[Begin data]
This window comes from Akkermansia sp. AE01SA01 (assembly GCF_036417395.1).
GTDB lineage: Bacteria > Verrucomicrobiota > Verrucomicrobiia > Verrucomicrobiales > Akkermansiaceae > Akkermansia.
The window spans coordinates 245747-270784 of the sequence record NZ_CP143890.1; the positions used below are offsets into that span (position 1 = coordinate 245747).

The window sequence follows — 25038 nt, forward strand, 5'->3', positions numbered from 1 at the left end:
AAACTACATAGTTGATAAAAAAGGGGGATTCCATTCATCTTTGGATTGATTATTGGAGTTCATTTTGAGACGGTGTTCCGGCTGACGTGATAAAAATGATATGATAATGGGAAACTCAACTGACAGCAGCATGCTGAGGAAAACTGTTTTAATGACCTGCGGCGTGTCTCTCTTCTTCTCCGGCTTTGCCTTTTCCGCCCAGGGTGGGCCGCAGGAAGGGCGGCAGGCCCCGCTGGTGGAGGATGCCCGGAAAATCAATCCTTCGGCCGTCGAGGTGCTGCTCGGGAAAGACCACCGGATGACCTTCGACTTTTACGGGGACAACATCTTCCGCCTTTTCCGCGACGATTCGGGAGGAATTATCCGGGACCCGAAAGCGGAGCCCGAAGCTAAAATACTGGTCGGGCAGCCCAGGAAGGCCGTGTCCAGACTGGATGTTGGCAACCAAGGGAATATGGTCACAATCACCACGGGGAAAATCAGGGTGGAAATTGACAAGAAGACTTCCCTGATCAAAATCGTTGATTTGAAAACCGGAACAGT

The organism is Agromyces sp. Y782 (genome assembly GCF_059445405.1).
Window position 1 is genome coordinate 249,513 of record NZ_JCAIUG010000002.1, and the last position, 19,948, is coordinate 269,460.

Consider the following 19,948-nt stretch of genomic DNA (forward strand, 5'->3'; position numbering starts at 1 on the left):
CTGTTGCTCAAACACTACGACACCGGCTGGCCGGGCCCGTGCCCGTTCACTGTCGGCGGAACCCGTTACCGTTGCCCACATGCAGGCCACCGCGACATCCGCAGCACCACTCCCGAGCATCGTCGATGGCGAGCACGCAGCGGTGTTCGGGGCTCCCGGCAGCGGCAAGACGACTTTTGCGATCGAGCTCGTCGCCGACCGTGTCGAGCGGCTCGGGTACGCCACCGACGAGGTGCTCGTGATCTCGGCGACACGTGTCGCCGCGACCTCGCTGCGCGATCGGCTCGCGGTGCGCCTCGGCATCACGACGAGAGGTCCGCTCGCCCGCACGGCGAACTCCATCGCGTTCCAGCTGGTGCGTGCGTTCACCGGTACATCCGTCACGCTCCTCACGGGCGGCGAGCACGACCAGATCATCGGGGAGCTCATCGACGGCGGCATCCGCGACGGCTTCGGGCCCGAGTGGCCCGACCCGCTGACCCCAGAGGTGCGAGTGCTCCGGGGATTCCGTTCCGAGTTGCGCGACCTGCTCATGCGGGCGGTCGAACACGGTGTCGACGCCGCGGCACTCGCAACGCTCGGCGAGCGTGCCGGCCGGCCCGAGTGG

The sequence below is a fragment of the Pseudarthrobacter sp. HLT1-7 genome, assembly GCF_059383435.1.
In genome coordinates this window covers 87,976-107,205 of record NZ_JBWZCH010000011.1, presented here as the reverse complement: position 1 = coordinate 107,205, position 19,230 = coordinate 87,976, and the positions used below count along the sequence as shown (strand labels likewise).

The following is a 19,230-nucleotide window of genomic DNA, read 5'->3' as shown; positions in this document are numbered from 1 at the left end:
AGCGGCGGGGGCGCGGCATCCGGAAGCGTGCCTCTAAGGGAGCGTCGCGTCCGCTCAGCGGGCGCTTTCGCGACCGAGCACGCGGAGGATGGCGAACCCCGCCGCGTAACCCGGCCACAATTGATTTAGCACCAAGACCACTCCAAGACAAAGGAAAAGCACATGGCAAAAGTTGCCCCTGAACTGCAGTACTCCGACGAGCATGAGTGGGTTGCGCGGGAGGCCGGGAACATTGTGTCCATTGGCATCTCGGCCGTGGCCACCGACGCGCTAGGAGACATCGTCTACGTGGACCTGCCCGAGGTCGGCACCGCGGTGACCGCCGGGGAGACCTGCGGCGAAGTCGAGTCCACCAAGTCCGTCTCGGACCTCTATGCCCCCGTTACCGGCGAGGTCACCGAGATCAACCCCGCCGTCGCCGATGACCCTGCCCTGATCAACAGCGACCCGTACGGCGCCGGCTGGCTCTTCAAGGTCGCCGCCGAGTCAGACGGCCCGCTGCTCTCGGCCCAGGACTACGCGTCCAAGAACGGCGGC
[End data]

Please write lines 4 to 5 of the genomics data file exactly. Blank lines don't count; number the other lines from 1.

The window sequence follows — 25038 nt, forward strand, 5'->3', positions numbered from 1 at the left end:
AAACTACATAGTTGATAAAAAAGGGGGATTCCATTCATCTTTGGATTGATTATTGGAGTTCATTTTGAGACGGTGTTCCGGCTGACGTGATAAAAATGATATGATAATGGGAAACTCAACTGACAGCAGCATGCTGAGGAAAACTGTTTTAATGACCTGCGGCGTGTCTCTCTTCTTCTCCGGCTTTGCCTTTTCCGCCCAGGGTGGGCCGCAGGAAGGGCGGCAGGCCCCGCTGGTGGAGGATGCCCGGAAAATCAATCCTTCGGCCGTCGAGGTGCTGCTCGGGAAAGACCACCGGATGACCTTCGACTTTTACGGGGACAACATCTTCCGCCTTTTCCGCGACGATTCGGGAGGAATTATCCGGGACCCGAAAGCGGAGCCCGAAGCTAAAATACTGGTCGGGCAGCCCAGGAAGGCCGTGTCCAGACTGGATGTTGGCAACCAAGGGAATATGGTCACAATCACCACGGGGAAAATCAGGGTGGAAATTGACAAGAAGACTTCCCTGATCAAAATCGTTGATTTGAAAACCGGAACAGT